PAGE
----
Thrifty tips

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sejintenej
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Re: Thrifty tips

Post by sejintenej » Mon Mar 22, 2010 11:30 pm

midget wrote:Use a freezer and KEEP IT FULL. Elderly but edible bread and cheese whizzed in a food processor with a handful of roughly chopped spring onions make a delicious topping for baked white fish or chicken, and the surplus can be frozen..
Allegedly a full freezer users lass electricity than a near empty one. Do make as list of what is in there so you know what is getting a bit old. Try to keep it neat so that you can find things - we have (2) shelves for meat products, one for fish, one for veg, one for items being frozen and one for bread, supermarket puff pastry etc - make up your own rules and stick to them.
midget wrote:Fill the oven as often as you can, eg a meat casserole+ pot of baked beans+minced beef and onions as a basis for pasta sauce. Then divide up (margarine boxes are reusable and "free") and freeze.
Yes, yes, yes and get friends to pass on the plastic boxes Chinese take-aways come in; they are two meal portions. Rescue a few veg bags from the supermarket - excellent for parboiled veg (put in a marge bpox whilst freezing to get a simple shape). Buy veg when cheap / near sell-by date and freeze.

When (if) you have a chicken, after eating all the meat put the bones in a large saucepan with an onion (diced) a carrot (cut up), perhaps a stick of celery and /or a potato, some herbs - rosemary and thyme shoud do - but NO salt. Boil for an hour, sieve, cool and freeze; excellent stock to be used as chicken soup, as stock for gravy and sauces, as a base for gravy ........ effectively free and full of flavour.

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Re: Thrifty tips

Post by Fjgrogan » Tue Mar 23, 2010 6:57 am

Miss Jukes would be proud of you, David!
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Re: Thrifty tips

Post by englishangel » Tue Mar 23, 2010 8:00 am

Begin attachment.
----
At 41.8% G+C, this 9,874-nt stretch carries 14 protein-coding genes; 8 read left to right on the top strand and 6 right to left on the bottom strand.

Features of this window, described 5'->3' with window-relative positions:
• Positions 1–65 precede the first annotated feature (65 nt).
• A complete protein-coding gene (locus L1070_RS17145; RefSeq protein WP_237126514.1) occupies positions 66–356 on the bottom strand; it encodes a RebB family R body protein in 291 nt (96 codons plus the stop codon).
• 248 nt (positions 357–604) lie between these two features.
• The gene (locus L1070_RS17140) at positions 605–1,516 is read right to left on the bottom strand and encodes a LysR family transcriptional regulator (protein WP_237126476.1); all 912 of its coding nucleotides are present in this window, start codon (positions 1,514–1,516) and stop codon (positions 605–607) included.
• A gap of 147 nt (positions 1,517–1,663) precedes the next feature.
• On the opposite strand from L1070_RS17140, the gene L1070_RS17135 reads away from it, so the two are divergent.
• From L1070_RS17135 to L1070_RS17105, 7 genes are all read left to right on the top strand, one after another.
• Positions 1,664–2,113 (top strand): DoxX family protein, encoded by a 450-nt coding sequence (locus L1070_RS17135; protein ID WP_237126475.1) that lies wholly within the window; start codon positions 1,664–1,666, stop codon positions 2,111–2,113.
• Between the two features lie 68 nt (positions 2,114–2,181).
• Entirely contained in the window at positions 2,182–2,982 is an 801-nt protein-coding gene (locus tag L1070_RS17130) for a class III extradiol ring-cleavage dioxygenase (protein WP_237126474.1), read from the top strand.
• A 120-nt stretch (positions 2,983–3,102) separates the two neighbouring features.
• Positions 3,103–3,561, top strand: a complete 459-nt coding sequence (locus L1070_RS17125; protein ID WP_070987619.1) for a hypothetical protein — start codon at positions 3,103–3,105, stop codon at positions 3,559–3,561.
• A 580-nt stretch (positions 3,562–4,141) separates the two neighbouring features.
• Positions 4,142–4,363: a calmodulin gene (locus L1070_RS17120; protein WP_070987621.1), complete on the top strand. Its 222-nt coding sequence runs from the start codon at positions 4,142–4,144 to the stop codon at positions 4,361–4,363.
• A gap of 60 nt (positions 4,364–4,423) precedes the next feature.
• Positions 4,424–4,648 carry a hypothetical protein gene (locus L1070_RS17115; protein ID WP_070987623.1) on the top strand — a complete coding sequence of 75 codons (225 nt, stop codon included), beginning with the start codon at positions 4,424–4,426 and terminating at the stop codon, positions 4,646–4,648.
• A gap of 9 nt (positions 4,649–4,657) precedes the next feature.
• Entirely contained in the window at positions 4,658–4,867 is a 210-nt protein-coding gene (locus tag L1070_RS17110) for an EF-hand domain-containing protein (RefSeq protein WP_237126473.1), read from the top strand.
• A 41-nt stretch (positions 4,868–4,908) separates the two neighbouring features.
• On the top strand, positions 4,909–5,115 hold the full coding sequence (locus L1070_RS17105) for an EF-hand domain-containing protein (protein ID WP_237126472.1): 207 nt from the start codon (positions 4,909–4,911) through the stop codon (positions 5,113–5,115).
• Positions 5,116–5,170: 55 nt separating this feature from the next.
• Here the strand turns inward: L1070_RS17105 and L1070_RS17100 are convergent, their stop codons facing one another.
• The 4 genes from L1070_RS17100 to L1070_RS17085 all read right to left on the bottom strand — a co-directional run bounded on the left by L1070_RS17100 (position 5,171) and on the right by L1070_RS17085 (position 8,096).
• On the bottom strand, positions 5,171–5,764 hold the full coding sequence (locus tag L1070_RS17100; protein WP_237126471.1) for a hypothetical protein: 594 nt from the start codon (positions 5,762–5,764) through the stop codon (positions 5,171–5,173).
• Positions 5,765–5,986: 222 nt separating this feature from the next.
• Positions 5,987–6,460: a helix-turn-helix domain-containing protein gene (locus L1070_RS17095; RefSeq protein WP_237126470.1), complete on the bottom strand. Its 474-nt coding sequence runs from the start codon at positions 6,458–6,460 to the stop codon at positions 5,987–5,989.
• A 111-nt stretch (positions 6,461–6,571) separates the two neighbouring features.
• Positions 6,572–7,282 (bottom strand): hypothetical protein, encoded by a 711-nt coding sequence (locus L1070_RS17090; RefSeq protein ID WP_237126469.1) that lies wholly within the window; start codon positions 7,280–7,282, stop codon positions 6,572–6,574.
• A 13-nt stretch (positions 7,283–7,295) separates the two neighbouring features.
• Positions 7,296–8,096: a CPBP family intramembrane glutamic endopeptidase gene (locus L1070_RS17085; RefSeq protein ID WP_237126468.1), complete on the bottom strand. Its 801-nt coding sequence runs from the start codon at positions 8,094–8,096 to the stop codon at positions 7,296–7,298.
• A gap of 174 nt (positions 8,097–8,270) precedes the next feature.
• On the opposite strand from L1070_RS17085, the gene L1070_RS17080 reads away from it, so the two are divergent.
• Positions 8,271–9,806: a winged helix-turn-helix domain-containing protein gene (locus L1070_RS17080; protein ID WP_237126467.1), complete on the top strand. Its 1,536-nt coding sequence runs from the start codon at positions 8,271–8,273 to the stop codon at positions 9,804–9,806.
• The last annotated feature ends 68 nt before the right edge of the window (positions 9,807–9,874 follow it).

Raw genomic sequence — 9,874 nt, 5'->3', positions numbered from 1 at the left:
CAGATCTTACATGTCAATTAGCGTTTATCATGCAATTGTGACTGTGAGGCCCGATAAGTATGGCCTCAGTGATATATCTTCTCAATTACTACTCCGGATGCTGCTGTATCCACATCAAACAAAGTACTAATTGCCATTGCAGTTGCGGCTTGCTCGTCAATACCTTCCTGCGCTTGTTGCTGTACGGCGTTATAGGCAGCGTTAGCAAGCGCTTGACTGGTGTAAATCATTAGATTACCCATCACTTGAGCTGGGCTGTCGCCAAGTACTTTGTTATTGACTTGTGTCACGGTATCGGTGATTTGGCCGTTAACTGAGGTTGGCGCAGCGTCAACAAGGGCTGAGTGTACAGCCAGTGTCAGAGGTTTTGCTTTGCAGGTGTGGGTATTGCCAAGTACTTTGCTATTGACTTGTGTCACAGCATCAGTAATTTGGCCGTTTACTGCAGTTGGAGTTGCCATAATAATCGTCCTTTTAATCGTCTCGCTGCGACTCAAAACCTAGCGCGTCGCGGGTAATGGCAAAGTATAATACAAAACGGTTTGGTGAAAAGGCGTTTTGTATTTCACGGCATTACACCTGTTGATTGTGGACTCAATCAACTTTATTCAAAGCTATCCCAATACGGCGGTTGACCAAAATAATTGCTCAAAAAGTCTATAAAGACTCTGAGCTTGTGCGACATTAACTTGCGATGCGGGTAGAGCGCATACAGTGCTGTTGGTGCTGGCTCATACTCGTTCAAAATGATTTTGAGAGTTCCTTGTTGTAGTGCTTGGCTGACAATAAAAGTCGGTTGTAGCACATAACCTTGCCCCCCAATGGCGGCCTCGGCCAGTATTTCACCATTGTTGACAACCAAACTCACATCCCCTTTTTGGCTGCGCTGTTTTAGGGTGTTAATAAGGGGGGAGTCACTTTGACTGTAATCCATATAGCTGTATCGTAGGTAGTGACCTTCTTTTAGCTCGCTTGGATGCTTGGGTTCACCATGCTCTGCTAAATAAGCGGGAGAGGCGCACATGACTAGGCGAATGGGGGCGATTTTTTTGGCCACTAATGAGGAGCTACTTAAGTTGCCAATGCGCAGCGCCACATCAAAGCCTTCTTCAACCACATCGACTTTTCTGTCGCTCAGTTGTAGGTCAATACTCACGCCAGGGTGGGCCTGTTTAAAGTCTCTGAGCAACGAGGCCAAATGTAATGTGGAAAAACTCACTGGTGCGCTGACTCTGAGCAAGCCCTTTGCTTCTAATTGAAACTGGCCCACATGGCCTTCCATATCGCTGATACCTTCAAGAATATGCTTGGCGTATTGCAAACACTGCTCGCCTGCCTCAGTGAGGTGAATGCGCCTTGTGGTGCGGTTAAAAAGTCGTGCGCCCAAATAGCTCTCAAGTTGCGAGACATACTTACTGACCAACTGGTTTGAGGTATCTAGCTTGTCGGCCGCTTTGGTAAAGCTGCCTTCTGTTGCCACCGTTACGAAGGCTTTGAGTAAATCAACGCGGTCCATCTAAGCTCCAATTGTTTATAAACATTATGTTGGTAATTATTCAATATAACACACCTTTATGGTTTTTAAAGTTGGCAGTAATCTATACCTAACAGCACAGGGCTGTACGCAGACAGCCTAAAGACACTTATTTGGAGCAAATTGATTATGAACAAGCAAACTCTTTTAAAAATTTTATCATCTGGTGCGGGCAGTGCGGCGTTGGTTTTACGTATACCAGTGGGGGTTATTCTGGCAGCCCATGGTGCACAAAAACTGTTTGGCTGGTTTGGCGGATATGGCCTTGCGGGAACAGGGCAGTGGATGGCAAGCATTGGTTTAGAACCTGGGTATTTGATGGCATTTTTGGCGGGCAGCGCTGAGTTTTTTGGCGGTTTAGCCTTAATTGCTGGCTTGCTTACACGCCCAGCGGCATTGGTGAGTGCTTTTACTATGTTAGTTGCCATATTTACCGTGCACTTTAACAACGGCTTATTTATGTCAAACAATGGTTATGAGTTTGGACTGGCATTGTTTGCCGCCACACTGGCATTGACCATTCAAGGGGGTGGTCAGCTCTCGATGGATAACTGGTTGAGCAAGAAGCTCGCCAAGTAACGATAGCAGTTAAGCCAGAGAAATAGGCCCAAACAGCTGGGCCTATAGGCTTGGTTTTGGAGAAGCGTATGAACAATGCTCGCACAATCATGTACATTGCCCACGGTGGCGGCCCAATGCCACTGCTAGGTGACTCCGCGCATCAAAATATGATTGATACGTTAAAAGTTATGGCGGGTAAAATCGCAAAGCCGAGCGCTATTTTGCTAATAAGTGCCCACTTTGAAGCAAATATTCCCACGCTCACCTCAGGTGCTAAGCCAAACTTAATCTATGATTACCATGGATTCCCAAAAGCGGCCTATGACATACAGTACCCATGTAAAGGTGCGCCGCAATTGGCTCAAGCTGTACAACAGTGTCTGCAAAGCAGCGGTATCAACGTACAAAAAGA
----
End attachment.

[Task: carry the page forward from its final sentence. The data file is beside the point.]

We ALWAYS make stock with our chicken bones. Not sure about the freezing part though, ours never lasts past the chicken/sweetcorn/potato (whatever other veggies are left over) soup on Monday. (Like Delia's suggestion you freeze left over wine in ice cube trays to pop into stock - left over WINE?)

I am always reading about all the food that is thrown away. We throw very little away and don't overeat because we always put the food out on serving dishes and get people to help themselves. We started doing this when the children were about 10 or 11 because we found that the full plate was just putting them off eating any of it and if they want more they can go back to it. If there is a food they don't like it doesn't get pushed around the plate until it is inedible. Then when everyone has had enough the remains get put into little pots for later use. Husband loves cold potatoes and as mentioned before they can be fried up. Most veggies can be put into soup. One Christmas we had cooked so much broccoli I made the leftovers into a soup with some of the Stilton from a gift hamper.
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Re: Thrifty tips

Post by englishangel » Tue Mar 23, 2010 8:03 am

If you go out to work make your own lunch, sandwiches, pasta salad, whatever.

Never, never, never go to a chain coffee shop. You could buy a new outfit with what you could spend in one in a week.
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Re: Thrifty tips

Post by sejintenej » Tue Mar 23, 2010 8:36 am

englishangel wrote:If you go out to work make your own lunch, sandwiches, pasta salad, whatever..
Some time back I calculated that I could make a plain cheddar cheese sandwich for 11 pence using shop bought materials at the time when shops in London charged £2 plus for the same thing.
englishangel wrote:Never, never, never go to a chain coffee shop. You could buy a new outfit with what you could spend in one in a week.